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11 Books to Inspire, Encourage, and Cleanup Your Writing

11 Books to Inspire, Encourage, and Cleanup Your Writing

    I’d like to call myself a writer. But I have found that it is hard to do. Mostly because of fear of the craft and how I sometimes don’t think that I can “stack up” to other, better writers.

    What I have found is that my notion of me being terrible at writing isn’t anything unique. Not in the slightest. The best writers in the world all struggle with this notion on a daily basis. It’s hard for me to believe that writers like Steven King and Natalie Goldberg don’t believe that they are awesome at writing all the time, but it’s true.

    So, instead of being hard on myself I decided to read what other writers had to say as well as learn some writing technique in the process. Below are 11 books that can help you inspire, encourage and clean up your writing.

    On Writing Well

    This book is a classic and one of the first that I read when I got into writing. Zinsser writes in a very approachable style and reminds you that writing isn’t always fun; that it is a real job and that you have to write through blood, sweat, procrastination, and tears to be considered a writer.

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    He is the one that helped me understand that writing less is more.

    On Writing

    It would be hard to not include a book about writing from one of the best selling authors of all time; Stephen King. This book dives into King as a person and also provides the reader with how he stays motivated and how he goes about the writing process. There is some excellent stuff in this book and definitely worth reading a few times to glean.

    Anyone that listens to Metallica while writing horror and mystery is my kind of human.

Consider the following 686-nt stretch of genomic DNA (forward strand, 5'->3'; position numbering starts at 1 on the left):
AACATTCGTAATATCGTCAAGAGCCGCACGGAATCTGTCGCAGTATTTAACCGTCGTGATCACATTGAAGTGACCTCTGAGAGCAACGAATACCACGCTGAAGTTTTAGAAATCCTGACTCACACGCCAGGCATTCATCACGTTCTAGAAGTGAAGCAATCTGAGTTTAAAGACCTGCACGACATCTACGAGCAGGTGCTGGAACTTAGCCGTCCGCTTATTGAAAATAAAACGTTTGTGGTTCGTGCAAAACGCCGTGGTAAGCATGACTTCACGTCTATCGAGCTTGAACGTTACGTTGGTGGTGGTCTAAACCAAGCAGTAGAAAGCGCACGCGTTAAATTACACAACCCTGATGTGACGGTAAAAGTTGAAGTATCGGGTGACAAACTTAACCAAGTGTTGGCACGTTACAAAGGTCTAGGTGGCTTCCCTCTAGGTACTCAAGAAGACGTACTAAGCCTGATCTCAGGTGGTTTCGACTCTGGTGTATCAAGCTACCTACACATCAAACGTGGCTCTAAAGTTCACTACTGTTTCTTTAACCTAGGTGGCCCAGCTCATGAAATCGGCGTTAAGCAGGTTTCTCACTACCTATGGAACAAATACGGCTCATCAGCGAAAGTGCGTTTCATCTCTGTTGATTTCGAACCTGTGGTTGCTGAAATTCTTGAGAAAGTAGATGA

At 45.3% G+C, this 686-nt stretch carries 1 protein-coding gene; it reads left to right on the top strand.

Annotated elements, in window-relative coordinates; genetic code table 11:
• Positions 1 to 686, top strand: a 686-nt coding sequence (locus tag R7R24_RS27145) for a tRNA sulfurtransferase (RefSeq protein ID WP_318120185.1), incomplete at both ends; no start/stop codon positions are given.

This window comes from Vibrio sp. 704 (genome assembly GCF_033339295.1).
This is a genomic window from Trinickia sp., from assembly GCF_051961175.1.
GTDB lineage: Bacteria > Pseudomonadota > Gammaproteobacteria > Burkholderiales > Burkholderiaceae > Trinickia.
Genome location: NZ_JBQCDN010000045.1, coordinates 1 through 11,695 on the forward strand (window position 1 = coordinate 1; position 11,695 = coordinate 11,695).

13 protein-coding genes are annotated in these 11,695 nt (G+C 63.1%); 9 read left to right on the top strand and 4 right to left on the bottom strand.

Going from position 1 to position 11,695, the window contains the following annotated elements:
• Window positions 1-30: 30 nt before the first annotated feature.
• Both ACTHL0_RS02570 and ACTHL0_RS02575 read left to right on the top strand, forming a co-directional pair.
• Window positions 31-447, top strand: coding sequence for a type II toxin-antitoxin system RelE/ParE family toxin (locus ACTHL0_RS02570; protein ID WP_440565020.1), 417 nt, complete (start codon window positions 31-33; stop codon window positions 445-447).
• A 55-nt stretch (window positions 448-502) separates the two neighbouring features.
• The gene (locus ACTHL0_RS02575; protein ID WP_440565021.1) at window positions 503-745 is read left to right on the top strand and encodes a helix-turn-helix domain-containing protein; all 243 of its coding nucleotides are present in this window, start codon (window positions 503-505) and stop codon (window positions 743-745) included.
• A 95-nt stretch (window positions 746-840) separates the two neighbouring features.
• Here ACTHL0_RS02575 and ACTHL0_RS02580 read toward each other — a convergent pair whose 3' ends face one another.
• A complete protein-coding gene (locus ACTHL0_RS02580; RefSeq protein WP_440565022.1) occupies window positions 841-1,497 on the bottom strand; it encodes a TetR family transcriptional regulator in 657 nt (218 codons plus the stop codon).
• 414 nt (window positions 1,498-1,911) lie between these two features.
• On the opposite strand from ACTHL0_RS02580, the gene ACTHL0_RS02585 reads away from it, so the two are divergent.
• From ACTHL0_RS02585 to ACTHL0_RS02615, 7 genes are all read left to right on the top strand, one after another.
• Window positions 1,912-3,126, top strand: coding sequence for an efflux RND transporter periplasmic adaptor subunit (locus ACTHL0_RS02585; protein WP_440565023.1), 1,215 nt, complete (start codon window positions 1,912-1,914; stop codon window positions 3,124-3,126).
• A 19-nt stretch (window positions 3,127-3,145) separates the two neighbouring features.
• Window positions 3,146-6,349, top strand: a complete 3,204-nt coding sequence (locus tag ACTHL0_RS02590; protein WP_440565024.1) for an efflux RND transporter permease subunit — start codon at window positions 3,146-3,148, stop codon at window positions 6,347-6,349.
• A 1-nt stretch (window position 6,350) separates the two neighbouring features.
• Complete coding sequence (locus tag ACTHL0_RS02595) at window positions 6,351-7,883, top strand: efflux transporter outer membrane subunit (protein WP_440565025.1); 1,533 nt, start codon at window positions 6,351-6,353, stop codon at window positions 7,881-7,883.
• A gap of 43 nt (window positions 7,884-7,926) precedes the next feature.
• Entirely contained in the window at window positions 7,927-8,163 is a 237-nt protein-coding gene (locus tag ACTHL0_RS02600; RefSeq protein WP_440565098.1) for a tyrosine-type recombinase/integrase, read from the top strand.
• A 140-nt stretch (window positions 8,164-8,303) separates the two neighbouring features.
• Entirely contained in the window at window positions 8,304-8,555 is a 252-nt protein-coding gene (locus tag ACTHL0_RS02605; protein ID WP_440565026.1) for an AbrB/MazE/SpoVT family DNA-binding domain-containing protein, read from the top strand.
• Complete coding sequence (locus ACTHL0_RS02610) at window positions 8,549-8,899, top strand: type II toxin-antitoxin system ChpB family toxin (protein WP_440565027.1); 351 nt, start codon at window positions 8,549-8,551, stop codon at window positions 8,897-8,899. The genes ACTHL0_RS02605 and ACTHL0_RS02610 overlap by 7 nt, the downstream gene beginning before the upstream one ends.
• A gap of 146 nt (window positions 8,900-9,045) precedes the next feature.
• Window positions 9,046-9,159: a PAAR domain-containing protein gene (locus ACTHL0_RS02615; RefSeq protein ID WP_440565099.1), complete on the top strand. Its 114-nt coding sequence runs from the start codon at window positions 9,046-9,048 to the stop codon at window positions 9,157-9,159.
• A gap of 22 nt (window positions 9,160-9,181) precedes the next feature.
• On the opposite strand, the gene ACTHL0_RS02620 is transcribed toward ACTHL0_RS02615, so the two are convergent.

Writing Down the Bones

    Ah, what can I say about Natalie Goldberg? That she is one of the greatest writing enthusiasts and teachers I have come across.

    In Writing Down the Bones, Goldberg reminds us that we can’t beat ourselves up as writers and no matter what we will. She shows us how to get out of our “monkey mind” and how to write without the inner critic stopping your from putting down your ideas.

    If you are a writer or even know a writer, Writing Down the Bones can “inspire” you and move you to keep your ideas and pen moving.

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    The Artist’s Way

    Several months ago I heard about the idea of writing 750 words a day to get out of myself and to keep the flame of writing alive. It helps you by making a guarantee with yourself; no matter what, no matter how tired or apathetic I am, I will write 750 words a day.

    That idea came from the Artist’s Way by Julia Cameron. Cameron suggests writing “Morning Pages” every day. The idea is to write 3 pages of long hand writing and no matter what don’t stop while you are writing. It is supposed to liven the writer in you as well as work through some cruft so you can be more creative.

    And it works.

    Bird by Bird

    Bird by Bird is a book by the infamous Anne Lamot. I have yet to read it but from the endless awesome reviews at Amazon, it seems to be a truly great book about writing.

    Lamott is known for speaking her mind and isn’t afraid to tell you the truth about writing. She has written around a dozen books

    The Courage to Write

    The Courage to Write is what it says; a short book to help writers not be afraid of the keyboard or pen and help to get them writing more. Raplh Keyes is a well known writing teacher and in this book tries to help us get over the fear of putting pen to paper (or fingers to keyboards).

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    Keyes writes about the reasons why we become fearful of writing and it’s no surprise that the fear is something in ourselves rather than something external.

    The Pocket Muse and The Pocket Muse 2

    This is a fun book and isn’t truly a writing technique book like most of the others. What the Pocket Muse is intended to do is give writers a spark to write and be creative. There are many sayings and prompts throughout the book with different types of visuals to get a writer’s mind going.

    It’s a nice little book to have by your side, especially if you want to find something for a little boost to get started writing.

    The Daily Writer